This article was written for Fethiye Times by Mike Vickers
For most of us, moving house is a nightmare of stress and exasperation, so just imagine what it’s like moving an entire airport. That was the challenge facing Turkish Airlines when their new home was opened by President Erdoğan last October.
As it turned out, the move from the old Atatürk Airport was a logistical masterpiece, involving thousands of journeys between the two airports. Fleets of trucks shuttled back and forth, ferrying 50,000 tons of equipment between them and covering 400,000 km in the process – all completed well within a tight 45 hour time window in early April. In addition, 146 Turkish Airlines aircraft also made the short transfer over from Atatürk, and after much arranging of furniture and plugging in of computers, all was ready and their maiden flight departed on the 6th April, destination Ankara.
Having little faith in the reliability of budget airlines, my wife and now fly to and from the UK with Turkish Airlines. Flying scheduled is great – it often turns out to be not all that more expensive and the meals are free! The only downside is that at the moment, the only way to reach Dalaman is via Istanbul, and earlier this year we had the unusual experience of flying into the old Atatürk Airport in March (spectacular views over the Bosphorus, Golden Horn, Hagia Sophia, the Walls of Constantinople – you know, the whole big, fabulous, wonderful chocolate-covered biscuit), but then leaving Turkey in May via the new Istanbul Airport. The difference between the two is – well, significant.
The statistics are truly impressive. More than 660,000 trees were cut down and 1,850,000 moved to allow construction to begin. Four runways are currently in use, with four more planned for completion by 2027 (yes, a total of eight runways!), leading to an eventual capacity of 200 million passengers a year. The terminal building is 1.4 million square metres in size, the largest in the world under a single roof. To give you an idea, this building is already significantly bigger in area than the Vatican City, and once the airport is fully developed, the terminal building will have an eventual size of 3.2 million square metres, or about 1.5 times larger than the entire City State of Monaco. Make no mistake, this is an impressive place, a home fit for an airline with ambition. Turkish Airlines are now prioritizing routes into Africa, using Istanbul as the hub for the entire continent. Travellers wanting to fly on to Europe and the USA turn left at Istanbul, those wanting to go to China, Japan and the Far East turn right. This is a big game they’re playing and we found the airport full of people wearing bright and colourful national costumes from all over the continent.
So, what’s it like to navigate?
The first thing we noticed was the length of time it took to taxi to the vast terminal. Admittedly, we’d landed on the furthest of the four runways, but even so, it took a full 8 minutes to reach the terminal gate. That doesn’t sound particularly long, but a plane taxis at approximately 35 kph, so the distance covered was about 4 kilometres. This is a seriously big airport.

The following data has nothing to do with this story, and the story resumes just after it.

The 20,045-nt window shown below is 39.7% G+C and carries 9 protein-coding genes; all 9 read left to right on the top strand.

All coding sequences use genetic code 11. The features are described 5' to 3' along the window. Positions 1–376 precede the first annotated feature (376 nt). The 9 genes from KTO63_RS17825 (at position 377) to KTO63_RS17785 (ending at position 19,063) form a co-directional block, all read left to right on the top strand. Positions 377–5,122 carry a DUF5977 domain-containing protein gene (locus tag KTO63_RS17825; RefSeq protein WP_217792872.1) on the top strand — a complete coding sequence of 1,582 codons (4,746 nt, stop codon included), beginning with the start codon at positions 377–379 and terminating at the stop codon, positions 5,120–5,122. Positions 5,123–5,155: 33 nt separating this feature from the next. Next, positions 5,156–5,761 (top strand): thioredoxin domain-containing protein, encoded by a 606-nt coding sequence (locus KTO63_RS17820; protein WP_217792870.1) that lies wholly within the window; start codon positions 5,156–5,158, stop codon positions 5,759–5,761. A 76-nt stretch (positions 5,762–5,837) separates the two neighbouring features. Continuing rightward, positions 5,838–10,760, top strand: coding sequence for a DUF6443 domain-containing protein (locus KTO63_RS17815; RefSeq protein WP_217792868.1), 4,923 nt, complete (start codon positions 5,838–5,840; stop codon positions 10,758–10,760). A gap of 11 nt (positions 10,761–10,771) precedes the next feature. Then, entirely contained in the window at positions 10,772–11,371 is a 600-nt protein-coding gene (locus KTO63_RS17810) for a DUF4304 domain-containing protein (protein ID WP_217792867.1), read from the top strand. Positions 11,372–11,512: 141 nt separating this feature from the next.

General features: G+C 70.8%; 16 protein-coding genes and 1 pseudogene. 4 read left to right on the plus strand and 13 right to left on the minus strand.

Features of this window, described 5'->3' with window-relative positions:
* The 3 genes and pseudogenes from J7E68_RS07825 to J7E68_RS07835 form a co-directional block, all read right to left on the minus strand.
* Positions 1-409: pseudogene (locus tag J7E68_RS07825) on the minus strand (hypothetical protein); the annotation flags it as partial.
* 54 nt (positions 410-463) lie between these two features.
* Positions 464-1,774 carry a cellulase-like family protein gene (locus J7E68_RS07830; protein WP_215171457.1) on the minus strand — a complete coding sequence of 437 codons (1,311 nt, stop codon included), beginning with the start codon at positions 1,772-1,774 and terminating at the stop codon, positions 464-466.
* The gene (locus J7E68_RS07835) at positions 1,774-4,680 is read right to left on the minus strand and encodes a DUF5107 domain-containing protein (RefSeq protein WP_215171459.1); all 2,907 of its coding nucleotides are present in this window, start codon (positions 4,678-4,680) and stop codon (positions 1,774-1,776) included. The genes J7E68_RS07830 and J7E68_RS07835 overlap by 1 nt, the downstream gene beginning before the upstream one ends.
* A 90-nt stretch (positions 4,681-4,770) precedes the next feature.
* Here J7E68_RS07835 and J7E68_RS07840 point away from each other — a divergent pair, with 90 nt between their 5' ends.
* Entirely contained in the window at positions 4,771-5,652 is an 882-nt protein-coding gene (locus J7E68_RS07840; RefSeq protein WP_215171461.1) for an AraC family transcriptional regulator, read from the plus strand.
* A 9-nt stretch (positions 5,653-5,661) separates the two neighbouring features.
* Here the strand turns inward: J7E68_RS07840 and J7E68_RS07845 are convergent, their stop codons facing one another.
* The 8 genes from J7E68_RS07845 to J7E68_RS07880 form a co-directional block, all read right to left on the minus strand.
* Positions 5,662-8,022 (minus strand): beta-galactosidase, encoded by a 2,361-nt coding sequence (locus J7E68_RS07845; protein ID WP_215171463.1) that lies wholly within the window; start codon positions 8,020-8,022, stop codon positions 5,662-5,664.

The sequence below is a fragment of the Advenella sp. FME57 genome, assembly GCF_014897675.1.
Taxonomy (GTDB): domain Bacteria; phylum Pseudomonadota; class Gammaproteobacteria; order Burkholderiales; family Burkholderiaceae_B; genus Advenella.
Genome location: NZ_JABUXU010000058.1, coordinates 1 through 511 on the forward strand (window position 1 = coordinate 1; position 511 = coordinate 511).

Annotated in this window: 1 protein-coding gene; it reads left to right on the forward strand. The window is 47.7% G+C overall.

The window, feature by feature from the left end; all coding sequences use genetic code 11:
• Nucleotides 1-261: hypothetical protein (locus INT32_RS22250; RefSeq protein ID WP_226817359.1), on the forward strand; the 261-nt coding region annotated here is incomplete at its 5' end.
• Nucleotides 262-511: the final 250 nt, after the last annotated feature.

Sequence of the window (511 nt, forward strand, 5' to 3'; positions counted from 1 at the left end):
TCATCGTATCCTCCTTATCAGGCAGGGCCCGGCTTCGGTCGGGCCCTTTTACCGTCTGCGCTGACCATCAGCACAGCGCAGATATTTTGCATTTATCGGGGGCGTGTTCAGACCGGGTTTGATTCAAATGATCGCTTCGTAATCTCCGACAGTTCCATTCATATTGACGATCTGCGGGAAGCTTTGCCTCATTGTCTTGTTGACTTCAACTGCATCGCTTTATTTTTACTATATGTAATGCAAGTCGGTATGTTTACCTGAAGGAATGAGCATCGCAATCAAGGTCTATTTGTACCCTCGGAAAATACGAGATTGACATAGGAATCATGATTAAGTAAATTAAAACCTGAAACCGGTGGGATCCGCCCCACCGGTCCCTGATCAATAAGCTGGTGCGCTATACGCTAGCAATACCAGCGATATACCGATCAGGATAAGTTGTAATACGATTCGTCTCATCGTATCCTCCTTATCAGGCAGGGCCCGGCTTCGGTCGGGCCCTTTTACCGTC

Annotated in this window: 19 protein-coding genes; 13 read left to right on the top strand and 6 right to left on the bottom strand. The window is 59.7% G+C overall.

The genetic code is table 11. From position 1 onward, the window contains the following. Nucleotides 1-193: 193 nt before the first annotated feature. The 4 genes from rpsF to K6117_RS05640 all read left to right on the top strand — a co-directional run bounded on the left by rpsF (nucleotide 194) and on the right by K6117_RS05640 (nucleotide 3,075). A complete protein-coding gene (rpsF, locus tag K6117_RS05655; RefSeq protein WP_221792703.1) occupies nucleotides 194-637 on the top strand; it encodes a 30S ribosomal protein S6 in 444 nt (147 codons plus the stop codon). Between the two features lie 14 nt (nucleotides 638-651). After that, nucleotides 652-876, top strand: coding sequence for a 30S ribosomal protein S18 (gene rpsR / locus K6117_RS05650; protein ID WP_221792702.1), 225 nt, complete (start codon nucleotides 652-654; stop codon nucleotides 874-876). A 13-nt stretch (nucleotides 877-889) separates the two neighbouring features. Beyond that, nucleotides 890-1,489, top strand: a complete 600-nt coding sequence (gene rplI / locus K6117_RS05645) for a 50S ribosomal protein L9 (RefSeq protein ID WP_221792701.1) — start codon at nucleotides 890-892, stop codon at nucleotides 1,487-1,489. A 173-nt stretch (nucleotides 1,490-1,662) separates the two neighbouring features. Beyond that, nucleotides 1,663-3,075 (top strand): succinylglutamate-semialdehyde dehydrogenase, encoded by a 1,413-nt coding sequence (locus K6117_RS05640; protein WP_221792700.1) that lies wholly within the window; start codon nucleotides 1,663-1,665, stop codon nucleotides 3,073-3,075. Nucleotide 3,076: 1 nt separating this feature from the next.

On reaching the terminal, the signage is clear and easy to follow. All signs are in both Turkish and English. Perfect! We headed to International Transfers, as should all who are flying back to the UK, passed through a spacious passport control hall with satisfyingly short queues and straight into the departure lounge.
Now I’ve been inside some big buildings in my time but without doubt this is the largest. It’s cavernous, with a light and airy cathedral-like vaulted ceiling high above stretching away into the distance. The only way I could estimate its length was by measuring the building using Google Earth, and came up with approximately 1000 metres, give or take. That’s an impressive building by any standards – oh, and by the way, the whole huge space is air-conditioned.
One of the reasons why it’s so big is to house the shops. The place is like an exclusive shopping mall and there are more than enough enticing stores to occupy your attention and worry your wallet as you wait for your flight, but don’t get too distracted – it can take some time to actually reach your departure gate.
Despite the temptation, we both tend not to shop at airports so left the departure lounge in search of our gate, stopping for a very reasonably-priced coffee on the way.
As it inevitably turned out, our gate was just about as far as could be from the departure lounge, but at least that gave us the chance to experience the enormity of the place as we drifted along the moving walkways.
Once at the gate, matters proceeded as they do in airports all over the globe and four hours later we landed at Heathrow. Frankly, it felt like a shed!
If a country really wishes to impress its international visitors, the most obvious way is through its primary international airport, and in this matter, the Turks have excelled. This is world-class.
Welcome to Istanbul – welcome to Turkey.